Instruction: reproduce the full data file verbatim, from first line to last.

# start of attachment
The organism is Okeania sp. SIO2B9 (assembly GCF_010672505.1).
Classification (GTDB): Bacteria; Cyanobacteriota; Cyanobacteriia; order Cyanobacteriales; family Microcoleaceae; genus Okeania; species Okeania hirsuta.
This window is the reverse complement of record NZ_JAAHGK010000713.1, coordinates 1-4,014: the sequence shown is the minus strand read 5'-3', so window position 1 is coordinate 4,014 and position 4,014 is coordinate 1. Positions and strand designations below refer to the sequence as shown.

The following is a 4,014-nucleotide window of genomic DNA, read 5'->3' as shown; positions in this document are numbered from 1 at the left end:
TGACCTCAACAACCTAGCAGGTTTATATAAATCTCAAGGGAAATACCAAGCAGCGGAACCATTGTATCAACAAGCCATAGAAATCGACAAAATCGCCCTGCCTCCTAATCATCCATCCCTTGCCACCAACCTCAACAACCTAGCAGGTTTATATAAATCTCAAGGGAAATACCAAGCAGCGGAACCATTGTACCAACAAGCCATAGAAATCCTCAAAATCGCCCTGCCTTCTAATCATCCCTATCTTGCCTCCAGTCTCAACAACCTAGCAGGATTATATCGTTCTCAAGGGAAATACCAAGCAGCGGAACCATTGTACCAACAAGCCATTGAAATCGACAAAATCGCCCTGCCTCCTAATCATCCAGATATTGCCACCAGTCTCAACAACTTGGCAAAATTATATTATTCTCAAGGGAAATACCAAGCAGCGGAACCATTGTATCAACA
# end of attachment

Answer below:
The organism is Okeania sp. SIO2B9 (assembly GCF_010672505.1).
Classification (GTDB): Bacteria; Cyanobacteriota; Cyanobacteriia; order Cyanobacteriales; family Microcoleaceae; genus Okeania; species Okeania hirsuta.
This window is the reverse complement of record NZ_JAAHGK010000713.1, coordinates 1-4,014: the sequence shown is the minus strand read 5'-3', so window position 1 is coordinate 4,014 and position 4,014 is coordinate 1. Positions and strand designations below refer to the sequence as shown.

The following is a 4,014-nucleotide window of genomic DNA, read 5'->3' as shown; positions in this document are numbered from 1 at the left end:
TGACCTCAACAACCTAGCAGGTTTATATAAATCTCAAGGGAAATACCAAGCAGCGGAACCATTGTATCAACAAGCCATAGAAATCGACAAAATCGCCCTGCCTCCTAATCATCCATCCCTTGCCACCAACCTCAACAACCTAGCAGGTTTATATAAATCTCAAGGGAAATACCAAGCAGCGGAACCATTGTACCAACAAGCCATAGAAATCCTCAAAATCGCCCTGCCTTCTAATCATCCCTATCTTGCCTCCAGTCTCAACAACCTAGCAGGATTATATCGTTCTCAAGGGAAATACCAAGCAGCGGAACCATTGTACCAACAAGCCATTGAAATCGACAAAATCGCCCTGCCTCCTAATCATCCAGATATTGCCACCAGTCTCAACAACTTGGCAAAATTATATTATTCTCAAGGGAAATACCAAGCAGCGGAACCATTGTATCAACA